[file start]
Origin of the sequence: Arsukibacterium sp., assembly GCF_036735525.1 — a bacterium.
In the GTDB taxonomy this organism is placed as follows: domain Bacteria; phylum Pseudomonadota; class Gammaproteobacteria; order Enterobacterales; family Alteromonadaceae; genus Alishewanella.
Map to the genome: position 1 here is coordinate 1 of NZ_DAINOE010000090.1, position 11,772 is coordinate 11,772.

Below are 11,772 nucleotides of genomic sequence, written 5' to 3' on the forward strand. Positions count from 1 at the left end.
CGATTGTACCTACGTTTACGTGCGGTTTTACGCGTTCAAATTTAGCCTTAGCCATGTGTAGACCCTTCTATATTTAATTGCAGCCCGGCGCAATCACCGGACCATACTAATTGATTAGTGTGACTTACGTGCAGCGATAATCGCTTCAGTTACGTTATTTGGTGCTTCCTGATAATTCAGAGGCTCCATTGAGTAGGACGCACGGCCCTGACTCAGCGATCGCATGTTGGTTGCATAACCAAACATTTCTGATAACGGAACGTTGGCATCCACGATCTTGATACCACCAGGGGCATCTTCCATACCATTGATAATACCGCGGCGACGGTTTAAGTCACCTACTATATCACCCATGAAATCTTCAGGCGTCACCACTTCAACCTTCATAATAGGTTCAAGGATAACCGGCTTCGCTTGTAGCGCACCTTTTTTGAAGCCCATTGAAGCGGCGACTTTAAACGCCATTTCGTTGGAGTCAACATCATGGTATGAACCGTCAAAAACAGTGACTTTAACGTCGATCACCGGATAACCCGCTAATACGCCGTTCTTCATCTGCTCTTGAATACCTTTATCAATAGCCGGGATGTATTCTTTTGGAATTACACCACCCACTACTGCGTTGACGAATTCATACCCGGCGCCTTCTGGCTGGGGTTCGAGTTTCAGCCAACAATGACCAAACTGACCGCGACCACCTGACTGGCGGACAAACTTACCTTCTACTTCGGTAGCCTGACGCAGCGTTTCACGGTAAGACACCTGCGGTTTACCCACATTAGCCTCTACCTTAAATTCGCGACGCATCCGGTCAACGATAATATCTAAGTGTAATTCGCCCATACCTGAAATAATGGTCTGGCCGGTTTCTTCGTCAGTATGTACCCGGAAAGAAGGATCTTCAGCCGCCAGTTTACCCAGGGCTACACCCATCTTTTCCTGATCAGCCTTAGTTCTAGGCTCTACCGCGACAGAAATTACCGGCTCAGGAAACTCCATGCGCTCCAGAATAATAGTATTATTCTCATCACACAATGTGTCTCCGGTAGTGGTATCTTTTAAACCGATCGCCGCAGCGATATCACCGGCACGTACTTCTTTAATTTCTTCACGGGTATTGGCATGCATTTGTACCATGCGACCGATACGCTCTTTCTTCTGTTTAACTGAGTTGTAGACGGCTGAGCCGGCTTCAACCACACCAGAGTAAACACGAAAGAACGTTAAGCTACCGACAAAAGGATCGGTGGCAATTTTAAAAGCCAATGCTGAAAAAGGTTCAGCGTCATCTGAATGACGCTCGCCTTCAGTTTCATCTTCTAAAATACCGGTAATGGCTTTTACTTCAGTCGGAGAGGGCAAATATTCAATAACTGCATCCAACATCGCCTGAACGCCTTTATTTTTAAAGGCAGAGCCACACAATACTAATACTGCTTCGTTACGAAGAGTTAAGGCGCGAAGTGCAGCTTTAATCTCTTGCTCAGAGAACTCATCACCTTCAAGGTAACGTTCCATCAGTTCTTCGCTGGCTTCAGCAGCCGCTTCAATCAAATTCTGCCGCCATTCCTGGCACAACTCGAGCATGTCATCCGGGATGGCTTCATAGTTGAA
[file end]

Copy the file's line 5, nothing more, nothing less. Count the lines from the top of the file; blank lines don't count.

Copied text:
CGATTGTACCTACGTTTACGTGCGGTTTTACGCGTTCAAATTTAGCCTTAGCCATGTGTAGACCCTTCTATATTTAATTGCAGCCCGGCGCAATCACCGGACCATACTAATTGATTAGTGTGACTTACGTGCAGCGATAATCGCTTCAGTTACGTTATTTGGTGCTTCCTGATAATTCAGAGGCTCCATTGAGTAGGACGCACGGCCCTGACTCAGCGATCGCATGTTGGTTGCATAACCAAACATTTCTGATAACGGAACGTTGGCATCCACGATCTTGATACCACCAGGGGCATCTTCCATACCATTGATAATACCGCGGCGACGGTTTAAGTCACCTACTATATCACCCATGAAATCTTCAGGCGTCACCACTTCAACCTTCATAATAGGTTCAAGGATAACCGGCTTCGCTTGTAGCGCACCTTTTTTGAAGCCCATTGAAGCGGCGACTTTAAACGCCATTTCGTTGGAGTCAACATCATGGTATGAACCGTCAAAAACAGTGACTTTAACGTCGATCACCGGATAACCCGCTAATACGCCGTTCTTCATCTGCTCTTGAATACCTTTATCAATAGCCGGGATGTATTCTTTTGGAATTACACCACCCACTACTGCGTTGACGAATTCATACCCGGCGCCTTCTGGCTGGGGTTCGAGTTTCAGCCAACAATGACCAAACTGACCGCGACCACCTGACTGGCGGACAAACTTACCTTCTACTTCGGTAGCCTGACGCAGCGTTTCACGGTAAGACACCTGCGGTTTACCCACATTAGCCTCTACCTTAAATTCGCGACGCATCCGGTCAACGATAATATCTAAGTGTAATTCGCCCATACCTGAAATAATGGTCTGGCCGGTTTCTTCGTCAGTATGTACCCGGAAAGAAGGATCTTCAGCCGCCAGTTTACCCAGGGCTACACCCATCTTTTCCTGATCAGCCTTAGTTCTAGGCTCTACCGCGACAGAAATTACCGGCTCAGGAAACTCCATGCGCTCCAGAATAATAGTATTATTCTCATCACACAATGTGTCTCCGGTAGTGGTATCTTTTAAACCGATCGCCGCAGCGATATCACCGGCACGTACTTCTTTAATTTCTTCACGGGTATTGGCATGCATTTGTACCATGCGACCGATACGCTCTTTCTTCTGTTTAACTGAGTTGTAGACGGCTGAGCCGGCTTCAACCACACCAGAGTAAACACGAAAGAACGTTAAGCTACCGACAAAAGGATCGGTGGCAATTTTAAAAGCCAATGCTGAAAAAGGTTCAGCGTCATCTGAATGACGCTCGCCTTCAGTTTCATCTTCTAAAATACCGGTAATGGCTTTTACTTCAGTCGGAGAGGGCAAATATTCAATAACTGCATCCAACATCGCCTGAACGCCTTTATTTTTAAAGGCAGAGCCACACAATACTAATACTGCTTCGTTACGAAGAGTTAAGGCGCGAAGTGCAGCTTTAATCTCTTGCTCAGAGAACTCATCACCTTCAAGGTAACGTTCCATCAGTTCTTCGCTGGCTTCAGCAGCCGCTTCAATCAAATTCTGCCGCCATTCCTGGCACAACTCGAGCATGTCATCCGGGATGGCTTCATAGTTGAA